Look, if you’re not targeting the Amazon Marketplace, and milking it for what it’s worth, you’re essentially throwing away opportunities for sales that are basically laying right in front of you. You want turn additional profits, drive sales and increase your brand’s visibility, right? Running a PPC campaign will help you position your products in front of people who are already searching for like items
One advantage of using Amazon’s pay per click platform is, you’re really only competing with other sellers, as opposed to the full spectrum of online content ranging from blog posts and news to products, events and more that you’d find on Google and Bing with the same keywords associated with your product.
On the other hand, you’ll need to be aware that Amazon itself poses another set of challenges. There are literally millions of new products added to the site every single day, meaning your product, no matter how unique or relevant will get lost in the shuffle if you choose to skip paid advertising on Amazon altogether.
How to Opimize Amazon PPC – Which Metrics You Should Be Tracking
If you’re new to Amazon PPC, which is likely given the low number of users, keep things simple to start. As you become more versed in this space you’ll be able to drill down further into the pay per click advertising rabbit hole if you wish. For now, here’s a few things you should keep track of, so you’ll know whether your campaign is successful:
- Keywords—What terms will people use to find your product? You’ll want your list of keywords to be as specific and on target as possible, not vaguely related to your product, otherwise you’ll just waste money when people find that your listing was misleading. Keep an eye on how your keywords are performing and eliminate any that are either off target, or aren’t working.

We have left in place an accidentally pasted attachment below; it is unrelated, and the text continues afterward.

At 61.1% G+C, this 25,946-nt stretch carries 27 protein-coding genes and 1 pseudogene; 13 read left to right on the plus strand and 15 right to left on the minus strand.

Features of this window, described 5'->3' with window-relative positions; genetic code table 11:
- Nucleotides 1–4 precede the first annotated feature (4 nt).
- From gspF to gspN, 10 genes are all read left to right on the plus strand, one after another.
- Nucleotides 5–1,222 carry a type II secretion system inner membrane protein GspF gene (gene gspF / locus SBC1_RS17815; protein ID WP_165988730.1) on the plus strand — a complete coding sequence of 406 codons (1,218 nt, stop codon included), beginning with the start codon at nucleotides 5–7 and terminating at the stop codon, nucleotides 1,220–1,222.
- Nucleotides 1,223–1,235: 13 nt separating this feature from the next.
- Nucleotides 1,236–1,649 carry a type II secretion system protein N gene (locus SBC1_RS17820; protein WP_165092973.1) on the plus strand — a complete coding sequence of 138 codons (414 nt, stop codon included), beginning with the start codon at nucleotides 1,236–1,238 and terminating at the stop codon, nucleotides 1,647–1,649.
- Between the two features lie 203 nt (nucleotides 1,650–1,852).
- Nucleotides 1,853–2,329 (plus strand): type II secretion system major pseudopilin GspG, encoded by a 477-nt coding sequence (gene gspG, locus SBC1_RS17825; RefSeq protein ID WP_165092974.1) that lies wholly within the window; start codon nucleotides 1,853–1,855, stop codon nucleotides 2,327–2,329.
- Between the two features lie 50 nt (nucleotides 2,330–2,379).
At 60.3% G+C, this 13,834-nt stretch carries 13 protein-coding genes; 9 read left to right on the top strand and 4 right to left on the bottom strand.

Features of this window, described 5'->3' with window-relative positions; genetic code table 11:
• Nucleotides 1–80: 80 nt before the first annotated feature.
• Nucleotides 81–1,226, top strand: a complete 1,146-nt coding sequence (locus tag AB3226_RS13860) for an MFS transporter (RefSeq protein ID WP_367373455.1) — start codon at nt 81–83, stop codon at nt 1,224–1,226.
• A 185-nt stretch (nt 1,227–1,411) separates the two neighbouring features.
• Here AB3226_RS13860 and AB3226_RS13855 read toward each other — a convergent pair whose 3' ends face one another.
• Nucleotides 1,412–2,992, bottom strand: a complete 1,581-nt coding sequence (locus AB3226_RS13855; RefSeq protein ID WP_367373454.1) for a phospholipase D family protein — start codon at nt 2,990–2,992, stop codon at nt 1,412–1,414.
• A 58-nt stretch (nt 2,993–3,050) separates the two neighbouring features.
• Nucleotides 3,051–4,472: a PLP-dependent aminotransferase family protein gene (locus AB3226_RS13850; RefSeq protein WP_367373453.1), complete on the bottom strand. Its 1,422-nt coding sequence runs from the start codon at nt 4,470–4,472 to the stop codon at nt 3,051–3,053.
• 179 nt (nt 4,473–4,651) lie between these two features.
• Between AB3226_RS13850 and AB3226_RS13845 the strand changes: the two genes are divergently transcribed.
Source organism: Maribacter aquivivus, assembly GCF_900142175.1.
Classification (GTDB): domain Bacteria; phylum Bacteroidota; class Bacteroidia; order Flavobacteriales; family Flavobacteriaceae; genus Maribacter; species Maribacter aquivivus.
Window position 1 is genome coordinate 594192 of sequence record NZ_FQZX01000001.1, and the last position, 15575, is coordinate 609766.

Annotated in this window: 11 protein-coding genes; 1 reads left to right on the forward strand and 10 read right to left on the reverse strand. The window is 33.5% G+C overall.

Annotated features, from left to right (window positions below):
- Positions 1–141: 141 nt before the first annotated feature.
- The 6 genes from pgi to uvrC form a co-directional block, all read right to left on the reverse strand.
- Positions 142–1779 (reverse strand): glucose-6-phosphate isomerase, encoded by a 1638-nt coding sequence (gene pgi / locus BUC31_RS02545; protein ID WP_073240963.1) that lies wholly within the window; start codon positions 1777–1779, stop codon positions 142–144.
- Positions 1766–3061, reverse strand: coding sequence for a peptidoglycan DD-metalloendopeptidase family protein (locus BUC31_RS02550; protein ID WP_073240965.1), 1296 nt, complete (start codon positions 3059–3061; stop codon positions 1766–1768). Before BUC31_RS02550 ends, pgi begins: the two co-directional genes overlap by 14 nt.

- Spend—This is pretty straightforward. How much have you spent on your campaign. Keep an eye on this, as it can get out of hand fast if you don’t cap your daily spend or your keywords are way off base.
- Sales—You’ll want to consider the amount you’ve made in relation to your total campaign spend, as well as the deductions Amazon takes from each sale. From there, you’ll be able to see if you’ve made a profit, and can adjust accordingly.
- Average Cost of Sales (ACoS)— ACoS compares your average spend to the average amount you’ve made per sale. If you spend $15 dollars on an ad campaign, and make $100 in revenue, your ACoS is 15%. The lower the percentage, the better, but you’ll have to look into this more to determine your company’s sweet spot. Amazon’s metrics will break this all down for you, so you don’t have to be a math expert to figure this one out.
Here’s the thing. If you’re even considering using Amazon PPC, just give it a try. You’re only paying per click (as evidenced by the name), and you can set a daily budget that you’re comfortable with. Most sellers do experience an increase in sales after a few weeks, so as long as your keywords are on target, and you keep an eye on what’s working and what’s not, you don’t have much to lose. In any case, if you’d like to learn more, here’s a link to the tutorial featured on Amazon’s site.